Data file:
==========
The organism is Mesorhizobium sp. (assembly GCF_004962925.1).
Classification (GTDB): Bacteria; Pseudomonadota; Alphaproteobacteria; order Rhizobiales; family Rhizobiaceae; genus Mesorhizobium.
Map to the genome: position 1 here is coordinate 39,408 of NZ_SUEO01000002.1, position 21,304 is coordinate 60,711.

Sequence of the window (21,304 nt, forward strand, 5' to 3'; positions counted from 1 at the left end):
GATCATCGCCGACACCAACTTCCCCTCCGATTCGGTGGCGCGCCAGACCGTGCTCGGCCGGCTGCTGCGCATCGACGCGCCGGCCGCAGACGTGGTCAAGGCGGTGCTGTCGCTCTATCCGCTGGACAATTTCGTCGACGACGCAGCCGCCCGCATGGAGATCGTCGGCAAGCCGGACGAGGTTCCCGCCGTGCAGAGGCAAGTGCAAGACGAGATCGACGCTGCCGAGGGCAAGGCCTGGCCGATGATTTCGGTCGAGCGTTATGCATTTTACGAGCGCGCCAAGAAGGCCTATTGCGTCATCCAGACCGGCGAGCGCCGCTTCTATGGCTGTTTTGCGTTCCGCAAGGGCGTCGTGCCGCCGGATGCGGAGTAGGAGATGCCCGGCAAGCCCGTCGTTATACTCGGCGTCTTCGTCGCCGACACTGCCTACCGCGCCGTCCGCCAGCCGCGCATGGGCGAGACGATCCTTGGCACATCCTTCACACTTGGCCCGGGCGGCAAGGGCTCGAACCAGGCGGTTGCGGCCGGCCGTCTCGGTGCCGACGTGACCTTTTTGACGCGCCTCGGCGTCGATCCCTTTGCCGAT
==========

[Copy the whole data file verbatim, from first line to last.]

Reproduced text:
The organism is Mesorhizobium sp. (assembly GCF_004962925.1).
Classification (GTDB): Bacteria; Pseudomonadota; Alphaproteobacteria; order Rhizobiales; family Rhizobiaceae; genus Mesorhizobium.
Map to the genome: position 1 here is coordinate 39,408 of NZ_SUEO01000002.1, position 21,304 is coordinate 60,711.

Sequence of the window (21,304 nt, forward strand, 5' to 3'; positions counted from 1 at the left end):
GATCATCGCCGACACCAACTTCCCCTCCGATTCGGTGGCGCGCCAGACCGTGCTCGGCCGGCTGCTGCGCATCGACGCGCCGGCCGCAGACGTGGTCAAGGCGGTGCTGTCGCTCTATCCGCTGGACAATTTCGTCGACGACGCAGCCGCCCGCATGGAGATCGTCGGCAAGCCGGACGAGGTTCCCGCCGTGCAGAGGCAAGTGCAAGACGAGATCGACGCTGCCGAGGGCAAGGCCTGGCCGATGATTTCGGTCGAGCGTTATGCATTTTACGAGCGCGCCAAGAAGGCCTATTGCGTCATCCAGACCGGCGAGCGCCGCTTCTATGGCTGTTTTGCGTTCCGCAAGGGCGTCGTGCCGCCGGATGCGGAGTAGGAGATGCCCGGCAAGCCCGTCGTTATACTCGGCGTCTTCGTCGCCGACACTGCCTACCGCGCCGTCCGCCAGCCGCGCATGGGCGAGACGATCCTTGGCACATCCTTCACACTTGGCCCGGGCGGCAAGGGCTCGAACCAGGCGGTTGCGGCCGGCCGTCTCGGTGCCGACGTGACCTTTTTGACGCGCCTCGGCGTCGATCCCTTTGCCGAT